Of course, you also have to look at the reasons behind the results. For instance, there could be many reasons why girls are more likely to be injured before being teamed (this is just a hypothetical example – I have no idea if it is true). Perhaps they are simply less experienced or have less overall fitness. Perhaps they are trying too hard to impress the coaches, taking unnecessary chances or pushing themselves when they are ill or hurt. Maybe the injuries are occurring when they are practicing on their own without the support of a team. Maybe they just didn’t know enough to put their skates on the right way or have the right safety equipment. Knowing why something is the way it is would help you make the right response and increase the safety of your skaters.

    Improving bout success

    During bouts, you could find out if skaters are more likely to be injured
    • During their first bout? Or the first bout of the season?
    • During a bout than a scrimmage?
    • When there are more or less refs?
    • During a 30 minute period vs. a 20 minute period?
    • If your team (or the other team) is acquiring a lot of penalties?
    • If it is a high scoring bout or a low scoring bout?
    • If skaters skate in two bouts in a row during a double header?
    • If they skate more than a certain number of minutes during the period?
    • If they are skating with new members of their team?
    Having this data can help you make decisions about how you structure and organize bouts and lineups. This will not only increase the safety of your skaters but the success of your bouts!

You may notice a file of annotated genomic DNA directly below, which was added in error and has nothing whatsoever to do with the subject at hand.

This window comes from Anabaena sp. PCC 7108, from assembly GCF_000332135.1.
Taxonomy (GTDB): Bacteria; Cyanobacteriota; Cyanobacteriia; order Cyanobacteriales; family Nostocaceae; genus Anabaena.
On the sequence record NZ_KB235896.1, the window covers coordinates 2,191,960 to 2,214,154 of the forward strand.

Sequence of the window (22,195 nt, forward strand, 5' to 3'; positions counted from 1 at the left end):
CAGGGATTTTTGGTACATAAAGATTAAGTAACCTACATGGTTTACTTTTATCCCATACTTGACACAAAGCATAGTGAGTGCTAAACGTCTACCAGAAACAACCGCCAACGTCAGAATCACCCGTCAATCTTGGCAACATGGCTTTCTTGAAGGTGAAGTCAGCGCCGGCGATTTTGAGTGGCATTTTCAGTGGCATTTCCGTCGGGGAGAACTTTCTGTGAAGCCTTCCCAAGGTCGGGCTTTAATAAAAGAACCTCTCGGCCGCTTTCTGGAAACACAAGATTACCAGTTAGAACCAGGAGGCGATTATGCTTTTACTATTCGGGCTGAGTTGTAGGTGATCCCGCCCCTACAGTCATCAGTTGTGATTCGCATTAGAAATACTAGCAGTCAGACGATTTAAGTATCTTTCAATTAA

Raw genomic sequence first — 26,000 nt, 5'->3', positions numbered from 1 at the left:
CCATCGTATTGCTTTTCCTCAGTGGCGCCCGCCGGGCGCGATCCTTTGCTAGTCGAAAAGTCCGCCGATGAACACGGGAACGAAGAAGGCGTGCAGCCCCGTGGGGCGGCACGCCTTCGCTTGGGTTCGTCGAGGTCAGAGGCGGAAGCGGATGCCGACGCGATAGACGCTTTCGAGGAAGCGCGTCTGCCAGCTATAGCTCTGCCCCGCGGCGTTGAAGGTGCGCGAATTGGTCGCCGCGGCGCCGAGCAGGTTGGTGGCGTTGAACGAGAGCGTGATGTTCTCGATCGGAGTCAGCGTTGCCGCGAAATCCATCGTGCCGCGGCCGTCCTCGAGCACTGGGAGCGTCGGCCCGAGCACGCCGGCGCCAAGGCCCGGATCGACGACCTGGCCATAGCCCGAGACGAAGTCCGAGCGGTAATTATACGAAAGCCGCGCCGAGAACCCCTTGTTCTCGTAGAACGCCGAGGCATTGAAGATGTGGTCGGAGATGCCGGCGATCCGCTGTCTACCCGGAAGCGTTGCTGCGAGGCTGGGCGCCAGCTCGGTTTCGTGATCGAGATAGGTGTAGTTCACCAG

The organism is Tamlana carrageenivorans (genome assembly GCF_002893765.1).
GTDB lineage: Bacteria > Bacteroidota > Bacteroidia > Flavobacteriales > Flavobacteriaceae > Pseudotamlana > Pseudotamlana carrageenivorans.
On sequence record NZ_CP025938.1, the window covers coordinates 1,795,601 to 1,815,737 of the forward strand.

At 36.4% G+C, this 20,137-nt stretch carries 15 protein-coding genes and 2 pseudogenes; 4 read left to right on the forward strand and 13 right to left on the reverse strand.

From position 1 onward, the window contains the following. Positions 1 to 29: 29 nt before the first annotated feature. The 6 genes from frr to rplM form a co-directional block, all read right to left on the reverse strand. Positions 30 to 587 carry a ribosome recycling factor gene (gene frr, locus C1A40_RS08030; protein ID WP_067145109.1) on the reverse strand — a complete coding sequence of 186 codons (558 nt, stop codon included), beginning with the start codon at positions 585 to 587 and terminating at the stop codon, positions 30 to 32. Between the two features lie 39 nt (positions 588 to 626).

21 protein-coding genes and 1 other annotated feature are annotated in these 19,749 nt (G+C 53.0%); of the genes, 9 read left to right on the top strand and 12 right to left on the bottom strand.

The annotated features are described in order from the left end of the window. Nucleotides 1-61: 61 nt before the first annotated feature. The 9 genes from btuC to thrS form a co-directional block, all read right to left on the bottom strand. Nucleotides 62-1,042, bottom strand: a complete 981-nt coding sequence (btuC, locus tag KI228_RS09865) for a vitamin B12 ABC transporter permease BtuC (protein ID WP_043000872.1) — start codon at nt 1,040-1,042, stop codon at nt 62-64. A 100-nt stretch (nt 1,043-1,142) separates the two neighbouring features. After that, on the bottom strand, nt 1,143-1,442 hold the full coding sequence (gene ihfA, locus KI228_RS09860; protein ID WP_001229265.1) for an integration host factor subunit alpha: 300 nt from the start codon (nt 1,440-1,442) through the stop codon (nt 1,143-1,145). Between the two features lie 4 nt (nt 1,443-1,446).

Dispelling assumptions

    There are a lot of assumptions out there about safety and roller derby. For example: Less experienced skaters are more likely to get hurt (or to cause others to be hurt); Bouts are more dangerous than scrimmages, which are more dangerous than full contact practices, which are more dangerous than non-contact practices. Leagues make decisions based on these assumptions. For instance, on our league, un-teamed skaters are not allowed to participate in bouts, but are allowed to participate in scrimmages. The assumption is that bouts are more dangerous than scrimmages. But there is no actual data to support that assumption. Having that data could bolster a league’s policy or allow them to reconsider it.

    The results of your analysis may not be what you expect. For instance, a study of inline skating injuries from 1999 showed that 55% of injured skaters classified themselves as Intermediate or Advanced (compared to 45% who classified themselves as Novice or Beginner). This doesn’t necessarily have any relation to roller derby, but the point remains that the assumption that more experienced skaters are less likely to be injured doesn’t necessarily hold true. Another study looking at injuries in Big Ten football showed that there were relatively more injuries during spring scrimmages than during the spring game. Again, this doesn’t necessarily have anything to do with roller derby, but the fact is that there is no data for roller derby. (I can provide the citations for these studies if anyone wants them)

    Increasing your arsenal